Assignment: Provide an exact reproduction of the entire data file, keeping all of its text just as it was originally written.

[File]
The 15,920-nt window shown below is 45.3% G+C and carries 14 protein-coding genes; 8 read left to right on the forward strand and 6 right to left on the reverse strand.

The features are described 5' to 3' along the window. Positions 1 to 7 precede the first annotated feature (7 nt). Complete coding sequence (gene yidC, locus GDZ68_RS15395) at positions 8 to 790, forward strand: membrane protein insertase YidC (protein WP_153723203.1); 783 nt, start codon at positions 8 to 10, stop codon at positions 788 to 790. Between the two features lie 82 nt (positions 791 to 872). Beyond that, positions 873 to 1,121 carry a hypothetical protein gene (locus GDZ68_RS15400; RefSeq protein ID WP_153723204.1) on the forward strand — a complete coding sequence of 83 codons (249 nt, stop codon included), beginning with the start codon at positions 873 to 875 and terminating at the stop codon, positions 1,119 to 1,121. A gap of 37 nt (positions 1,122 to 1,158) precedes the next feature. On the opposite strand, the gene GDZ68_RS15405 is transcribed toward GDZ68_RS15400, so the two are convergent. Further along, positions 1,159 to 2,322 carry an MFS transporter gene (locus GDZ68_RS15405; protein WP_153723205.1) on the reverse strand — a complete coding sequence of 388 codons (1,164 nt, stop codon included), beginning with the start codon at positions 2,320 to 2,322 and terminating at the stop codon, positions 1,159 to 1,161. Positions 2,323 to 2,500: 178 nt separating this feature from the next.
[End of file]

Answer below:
The 15,920-nt window shown below is 45.3% G+C and carries 14 protein-coding genes; 8 read left to right on the forward strand and 6 right to left on the reverse strand.

The features are described 5' to 3' along the window. Positions 1 to 7 precede the first annotated feature (7 nt). Complete coding sequence (gene yidC, locus GDZ68_RS15395) at positions 8 to 790, forward strand: membrane protein insertase YidC (protein WP_153723203.1); 783 nt, start codon at positions 8 to 10, stop codon at positions 788 to 790. Between the two features lie 82 nt (positions 791 to 872). Beyond that, positions 873 to 1,121 carry a hypothetical protein gene (locus GDZ68_RS15400; RefSeq protein ID WP_153723204.1) on the forward strand — a complete coding sequence of 83 codons (249 nt, stop codon included), beginning with the start codon at positions 873 to 875 and terminating at the stop codon, positions 1,119 to 1,121. A gap of 37 nt (positions 1,122 to 1,158) precedes the next feature. On the opposite strand, the gene GDZ68_RS15405 is transcribed toward GDZ68_RS15400, so the two are convergent. Further along, positions 1,159 to 2,322 carry an MFS transporter gene (locus GDZ68_RS15405; protein WP_153723205.1) on the reverse strand — a complete coding sequence of 388 codons (1,164 nt, stop codon included), beginning with the start codon at positions 2,320 to 2,322 and terminating at the stop codon, positions 1,159 to 1,161. Positions 2,323 to 2,500: 178 nt separating this feature from the next.